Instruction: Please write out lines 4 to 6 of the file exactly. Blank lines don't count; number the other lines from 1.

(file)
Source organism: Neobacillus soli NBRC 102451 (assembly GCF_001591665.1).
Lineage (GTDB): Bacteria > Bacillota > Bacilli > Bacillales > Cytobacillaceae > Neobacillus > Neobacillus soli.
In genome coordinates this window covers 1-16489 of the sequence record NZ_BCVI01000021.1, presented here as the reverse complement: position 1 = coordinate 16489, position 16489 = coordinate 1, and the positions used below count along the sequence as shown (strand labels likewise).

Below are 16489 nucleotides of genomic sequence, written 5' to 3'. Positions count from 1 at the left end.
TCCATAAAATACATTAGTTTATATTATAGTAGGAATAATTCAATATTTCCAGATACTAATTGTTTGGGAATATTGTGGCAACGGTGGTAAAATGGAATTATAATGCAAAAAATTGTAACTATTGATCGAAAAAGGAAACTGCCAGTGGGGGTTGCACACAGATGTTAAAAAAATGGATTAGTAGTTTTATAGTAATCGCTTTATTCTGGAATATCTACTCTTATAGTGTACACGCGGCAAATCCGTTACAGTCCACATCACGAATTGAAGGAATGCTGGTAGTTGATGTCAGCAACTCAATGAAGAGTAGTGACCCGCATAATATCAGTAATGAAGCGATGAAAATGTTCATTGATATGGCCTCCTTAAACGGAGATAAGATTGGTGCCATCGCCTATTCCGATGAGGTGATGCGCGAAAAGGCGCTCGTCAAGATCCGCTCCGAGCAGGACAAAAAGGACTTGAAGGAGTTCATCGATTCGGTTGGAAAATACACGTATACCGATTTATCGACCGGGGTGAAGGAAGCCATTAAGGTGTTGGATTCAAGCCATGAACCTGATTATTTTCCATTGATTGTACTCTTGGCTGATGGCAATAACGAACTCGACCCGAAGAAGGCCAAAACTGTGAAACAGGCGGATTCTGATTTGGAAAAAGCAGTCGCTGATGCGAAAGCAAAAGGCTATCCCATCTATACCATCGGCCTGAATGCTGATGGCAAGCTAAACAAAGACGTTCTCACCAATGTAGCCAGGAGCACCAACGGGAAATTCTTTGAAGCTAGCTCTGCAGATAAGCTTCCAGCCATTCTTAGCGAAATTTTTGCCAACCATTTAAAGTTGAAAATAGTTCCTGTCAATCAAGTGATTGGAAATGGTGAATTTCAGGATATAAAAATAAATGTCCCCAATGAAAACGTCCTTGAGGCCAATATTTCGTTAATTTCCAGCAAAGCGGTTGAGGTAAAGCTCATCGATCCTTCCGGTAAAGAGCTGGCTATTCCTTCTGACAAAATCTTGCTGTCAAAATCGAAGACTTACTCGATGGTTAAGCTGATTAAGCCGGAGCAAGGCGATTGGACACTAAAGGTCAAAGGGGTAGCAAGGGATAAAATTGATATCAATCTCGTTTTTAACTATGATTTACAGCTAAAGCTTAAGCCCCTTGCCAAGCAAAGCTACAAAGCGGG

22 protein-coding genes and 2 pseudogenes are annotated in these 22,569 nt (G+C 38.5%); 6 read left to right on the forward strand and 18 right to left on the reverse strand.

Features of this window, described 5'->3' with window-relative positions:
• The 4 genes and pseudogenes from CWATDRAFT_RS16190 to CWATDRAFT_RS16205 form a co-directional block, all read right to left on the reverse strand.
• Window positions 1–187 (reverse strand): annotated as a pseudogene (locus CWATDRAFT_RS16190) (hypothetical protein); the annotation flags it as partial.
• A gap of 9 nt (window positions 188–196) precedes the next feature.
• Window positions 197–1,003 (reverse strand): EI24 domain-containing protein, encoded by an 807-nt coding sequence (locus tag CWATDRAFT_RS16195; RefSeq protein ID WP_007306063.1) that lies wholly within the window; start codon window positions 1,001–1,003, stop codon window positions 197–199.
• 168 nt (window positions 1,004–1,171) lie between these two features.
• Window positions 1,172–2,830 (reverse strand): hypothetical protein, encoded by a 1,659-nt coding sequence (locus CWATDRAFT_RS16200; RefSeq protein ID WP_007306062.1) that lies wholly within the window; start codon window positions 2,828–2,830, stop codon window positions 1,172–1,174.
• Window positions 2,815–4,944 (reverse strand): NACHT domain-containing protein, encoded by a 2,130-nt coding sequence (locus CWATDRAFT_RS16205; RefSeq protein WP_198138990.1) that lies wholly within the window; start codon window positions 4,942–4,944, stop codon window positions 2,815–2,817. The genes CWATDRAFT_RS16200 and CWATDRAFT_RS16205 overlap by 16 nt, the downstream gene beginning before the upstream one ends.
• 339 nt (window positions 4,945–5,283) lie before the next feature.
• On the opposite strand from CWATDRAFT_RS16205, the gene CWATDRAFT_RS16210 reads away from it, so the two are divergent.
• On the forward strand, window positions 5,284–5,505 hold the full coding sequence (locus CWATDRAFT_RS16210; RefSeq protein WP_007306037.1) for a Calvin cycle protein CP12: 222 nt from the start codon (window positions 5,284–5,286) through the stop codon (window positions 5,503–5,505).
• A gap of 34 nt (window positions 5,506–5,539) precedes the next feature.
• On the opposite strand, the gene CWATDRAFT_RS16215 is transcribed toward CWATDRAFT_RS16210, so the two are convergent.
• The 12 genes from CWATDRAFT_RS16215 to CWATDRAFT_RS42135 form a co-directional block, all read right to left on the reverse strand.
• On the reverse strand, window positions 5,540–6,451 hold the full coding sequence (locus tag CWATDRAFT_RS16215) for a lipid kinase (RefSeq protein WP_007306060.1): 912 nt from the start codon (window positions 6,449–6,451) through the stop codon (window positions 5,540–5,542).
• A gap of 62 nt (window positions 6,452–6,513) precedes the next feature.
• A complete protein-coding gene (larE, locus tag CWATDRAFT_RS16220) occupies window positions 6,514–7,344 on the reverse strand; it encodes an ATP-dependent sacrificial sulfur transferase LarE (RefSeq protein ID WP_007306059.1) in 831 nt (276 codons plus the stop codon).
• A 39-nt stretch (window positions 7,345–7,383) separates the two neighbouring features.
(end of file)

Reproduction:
Below are 16489 nucleotides of genomic sequence, written 5' to 3'. Positions count from 1 at the left end.
TCCATAAAATACATTAGTTTATATTATAGTAGGAATAATTCAATATTTCCAGATACTAATTGTTTGGGAATATTGTGGCAACGGTGGTAAAATGGAATTATAATGCAAAAAATTGTAACTATTGATCGAAAAAGGAAACTGCCAGTGGGGGTTGCACACAGATGTTAAAAAAATGGATTAGTAGTTTTATAGTAATCGCTTTATTCTGGAATATCTACTCTTATAGTGTACACGCGGCAAATCCGTTACAGTCCACATCACGAATTGAAGGAATGCTGGTAGTTGATGTCAGCAACTCAATGAAGAGTAGTGACCCGCATAATATCAGTAATGAAGCGATGAAAATGTTCATTGATATGGCCTCCTTAAACGGAGATAAGATTGGTGCCATCGCCTATTCCGATGAGGTGATGCGCGAAAAGGCGCTCGTCAAGATCCGCTCCGAGCAGGACAAAAAGGACTTGAAGGAGTTCATCGATTCGGTTGGAAAATACACGTATACCGATTTATCGACCGGGGTGAAGGAAGCCATTAAGGTGTTGGATTCAAGCCATGAACCTGATTATTTTCCATTGATTGTACTCTTGGCTGATGGCAATAACGAACTCGACCCGAAGAAGGCCAAAACTGTGAAACAGGCGGATTCTGATTTGGAAAAAGCAGTCGCTGATGCGAAAGCAAAAGGCTATCCCATCTATACCATCGGCCTGAATGCTGATGGCAAGCTAAACAAAGACGTTCTCACCAATGTAGCCAGGAGCACCAACGGGAAATTCTTTGAAGCTAGCTCTGCAGATAAGCTTCCAGCCATTCTTAGCGAAATTTTTGCCAACCATTTAAAGTTGAAAATAGTTCCTGTCAATCAAGTGATTGGAAATGGTGAATTTCAGGATATAAAAATAAATGTCCCCAATGAAAACGTCCTTGAGGCCAATATTTCGTTAATTTCCAGCAAAGCGGTTGAGGTAAAGCTCATCGATCCTTCCGGTAAAGAGCTGGCTATTCCTTCTGACAAAATCTTGCTGTCAAAATCGAAGACTTACTCGATGGTTAAGCTGATTAAGCCGGAGCAAGGCGATTGGACACTAAAGGTCAAAGGGGTAGCAAGGGATAAAATTGATATCAATCTCGTTTTTAACTATGATTTACAGCTAAAGCTTAAGCCCCTTGCCAAGCAAAGCTACAAAGCGGG

22 protein-coding genes and 2 pseudogenes are annotated in these 22,569 nt (G+C 38.5%); 6 read left to right on the forward strand and 18 right to left on the reverse strand.